I came back to the letter after I'd taken a long, hot shower. It was more of the same, really, and nothing I hadn't figured out on my own, though I suppose it was nice -- in a sick way -- to have my suspicions confirmed.
I was starting to think she really had killed that kid. Given what had happened with Dave's coveralls and my toolbox, the children's toys in the back took on new and disturbing implications. I found myself wondering if she had always worked at that daycare, or if she'd gotten to job to make feeding the car easier.
Blood of the innocent, she had said. Apparently, the greater the innocence, the more mileage you got out of it. I found myself wondering if there were any pet stores that sold in bulk before I realized what I was thinking.
I checked my watch, did some quick math in my head. If I left right now and drove like a maniac, I'd have just enough time to stop by the grocery store before it was too late.
By the time I rolled into the parking lot, it was after 9 pm and the last worshipper was being herded out the door of St. Cyprian's by the priest.
"Sanctuary!" I shouted, sprinting for the door. "Sanctuary! Sanctuary!" I think the priest was less moved by my sincerity and more startled into inaction by a wild-eyed, unshaven man hurtling toward him and shouting at the top of his lungs, but nonetheless he delayed locking the door long enough for me to squeeze inside.
"Yes, my son?" he asked, no doubt wondering what particular brand of crazy I was.
"Father," I gasped. "What I am about to tell you will seem impossible. It is impossible. I don't ask you to believe it, just believe that I believe it."
It took over an hour to tell my story and answer all of Father James' questions. He still didn't believe me, of course, but I like to think my air of complete and utter desperation made him sympathetic to me.
"Father," I urged him, "do it just this once, and I'll show you what I'm talking about. If I'm wrong, I'll never darken your door again. But if I'm right, you know what you have to do."
"Very well," he conceded. "But we will do this my way." With that he walked back to the altar, spread his hands, and he began to chant. "The Lord be with you..."
One Liturgy of the Eucharist later, we were out in the parking lot. I was carrying the bottle of wine I had bought at the grocery store. Father James had wanted to carry the elements out on a paten and chalice, but I had managed to convince him that wasn't such a wise idea. This entire endeavor struck me as more than a little blasphemous, and I didn't want to risk profaning sacred vessels as well.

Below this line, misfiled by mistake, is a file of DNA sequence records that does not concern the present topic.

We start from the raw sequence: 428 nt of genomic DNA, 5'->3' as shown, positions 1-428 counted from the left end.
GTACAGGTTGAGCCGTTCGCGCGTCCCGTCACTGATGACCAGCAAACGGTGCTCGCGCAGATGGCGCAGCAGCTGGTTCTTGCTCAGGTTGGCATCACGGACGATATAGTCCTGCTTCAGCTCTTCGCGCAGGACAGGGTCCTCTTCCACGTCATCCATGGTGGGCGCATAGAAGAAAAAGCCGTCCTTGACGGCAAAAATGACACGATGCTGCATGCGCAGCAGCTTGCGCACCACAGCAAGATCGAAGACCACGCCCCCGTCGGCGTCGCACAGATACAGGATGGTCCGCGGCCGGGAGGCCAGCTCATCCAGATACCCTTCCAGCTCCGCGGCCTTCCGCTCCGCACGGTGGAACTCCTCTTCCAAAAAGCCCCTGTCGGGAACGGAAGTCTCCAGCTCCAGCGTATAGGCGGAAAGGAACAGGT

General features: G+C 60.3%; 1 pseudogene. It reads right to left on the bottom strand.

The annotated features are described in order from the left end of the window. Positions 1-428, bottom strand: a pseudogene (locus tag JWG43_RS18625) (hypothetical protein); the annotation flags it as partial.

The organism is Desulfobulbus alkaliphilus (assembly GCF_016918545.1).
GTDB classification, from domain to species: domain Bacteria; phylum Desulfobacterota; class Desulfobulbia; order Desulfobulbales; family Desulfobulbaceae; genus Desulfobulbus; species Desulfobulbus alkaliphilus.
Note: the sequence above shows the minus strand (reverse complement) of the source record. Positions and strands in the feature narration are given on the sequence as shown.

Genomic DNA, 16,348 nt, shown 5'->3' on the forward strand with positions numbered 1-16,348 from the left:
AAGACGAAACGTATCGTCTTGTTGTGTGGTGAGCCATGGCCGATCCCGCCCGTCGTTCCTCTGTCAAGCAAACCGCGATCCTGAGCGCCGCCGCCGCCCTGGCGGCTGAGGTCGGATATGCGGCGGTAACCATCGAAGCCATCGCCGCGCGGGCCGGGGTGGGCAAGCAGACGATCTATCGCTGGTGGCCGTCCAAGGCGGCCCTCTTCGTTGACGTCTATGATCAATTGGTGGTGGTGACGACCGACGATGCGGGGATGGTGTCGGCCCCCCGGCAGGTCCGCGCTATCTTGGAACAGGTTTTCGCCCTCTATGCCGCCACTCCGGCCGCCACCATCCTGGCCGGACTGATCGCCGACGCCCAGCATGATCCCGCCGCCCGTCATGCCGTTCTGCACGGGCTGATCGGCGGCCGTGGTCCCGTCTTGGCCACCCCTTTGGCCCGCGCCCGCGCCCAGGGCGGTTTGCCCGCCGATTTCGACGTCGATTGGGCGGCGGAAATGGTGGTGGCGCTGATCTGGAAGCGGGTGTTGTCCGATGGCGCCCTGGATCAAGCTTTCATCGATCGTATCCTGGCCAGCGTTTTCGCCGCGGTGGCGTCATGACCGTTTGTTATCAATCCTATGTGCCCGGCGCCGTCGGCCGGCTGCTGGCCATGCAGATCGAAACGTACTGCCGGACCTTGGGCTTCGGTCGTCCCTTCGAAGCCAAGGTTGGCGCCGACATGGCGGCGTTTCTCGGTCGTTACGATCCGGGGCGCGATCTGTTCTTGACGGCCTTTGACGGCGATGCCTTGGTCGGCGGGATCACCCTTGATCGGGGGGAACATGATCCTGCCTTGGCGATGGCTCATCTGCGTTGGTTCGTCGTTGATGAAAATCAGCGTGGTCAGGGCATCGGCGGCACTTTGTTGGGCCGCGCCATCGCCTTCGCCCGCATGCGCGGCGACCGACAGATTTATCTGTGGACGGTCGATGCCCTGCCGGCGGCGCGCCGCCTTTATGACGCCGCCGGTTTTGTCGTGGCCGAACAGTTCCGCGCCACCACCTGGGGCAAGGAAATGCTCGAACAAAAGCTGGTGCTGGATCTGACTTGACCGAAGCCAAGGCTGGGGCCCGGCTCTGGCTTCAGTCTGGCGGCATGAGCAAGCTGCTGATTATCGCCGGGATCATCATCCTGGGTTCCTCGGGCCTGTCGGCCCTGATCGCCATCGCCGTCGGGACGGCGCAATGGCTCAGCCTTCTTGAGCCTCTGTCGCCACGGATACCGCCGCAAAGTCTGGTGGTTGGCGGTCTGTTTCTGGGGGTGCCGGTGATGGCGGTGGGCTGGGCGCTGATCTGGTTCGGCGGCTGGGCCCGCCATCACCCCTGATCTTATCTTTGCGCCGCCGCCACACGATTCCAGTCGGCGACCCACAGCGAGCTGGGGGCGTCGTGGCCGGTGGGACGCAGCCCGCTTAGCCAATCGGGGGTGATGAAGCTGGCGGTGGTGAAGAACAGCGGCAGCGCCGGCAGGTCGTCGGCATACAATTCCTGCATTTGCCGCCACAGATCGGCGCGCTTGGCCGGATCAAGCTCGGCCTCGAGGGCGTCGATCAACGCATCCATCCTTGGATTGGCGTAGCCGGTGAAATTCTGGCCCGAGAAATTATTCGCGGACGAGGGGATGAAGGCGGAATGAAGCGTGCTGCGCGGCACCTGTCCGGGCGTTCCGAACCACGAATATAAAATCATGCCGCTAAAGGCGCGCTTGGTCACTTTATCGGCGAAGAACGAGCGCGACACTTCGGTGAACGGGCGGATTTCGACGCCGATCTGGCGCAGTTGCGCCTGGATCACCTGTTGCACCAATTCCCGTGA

"Stand well back," I told the priest. "This thing has a tendency to lunge." He nodded, humoring me, and passed me the remainder of the sacrament.
I crept forward, slowly, the way you might approach a hungry tiger. I didn't know how the beast would react, and for all I knew it would pull a Linda Blair on me. With a silent prayer, I crouched and placed the elements underneath the demon car in a slow, precise motion. My hand had only just withdrawn from underneath when its undercarriage crashed to the ground, pouncing on the offered meal like some great starving animal.
I pretended not to hear the priest utter an oath.
The Peril seemed to linger for a moment, there on the ground, and I didn't know how it was going to react. Would it refuse to eat? Would it regard this as an attempted poisoning?
If there were any demons in that car, they didn't show themselves to me that night, or any other. But when the car finally rose up on its suspension, something new had blossomed on the hood of the car: a daisy so large it nearly covered the entire hood, and so blindingly white that it nearly hurt my eyes to look at it.
The sacramental elements- the Body and Blood of Jesus Christ - were gone. Jesus, the Lamb of God, He who died to take away the sins of the world... and the most Innocent blood of all.
I promised you a happy ending, didn't I?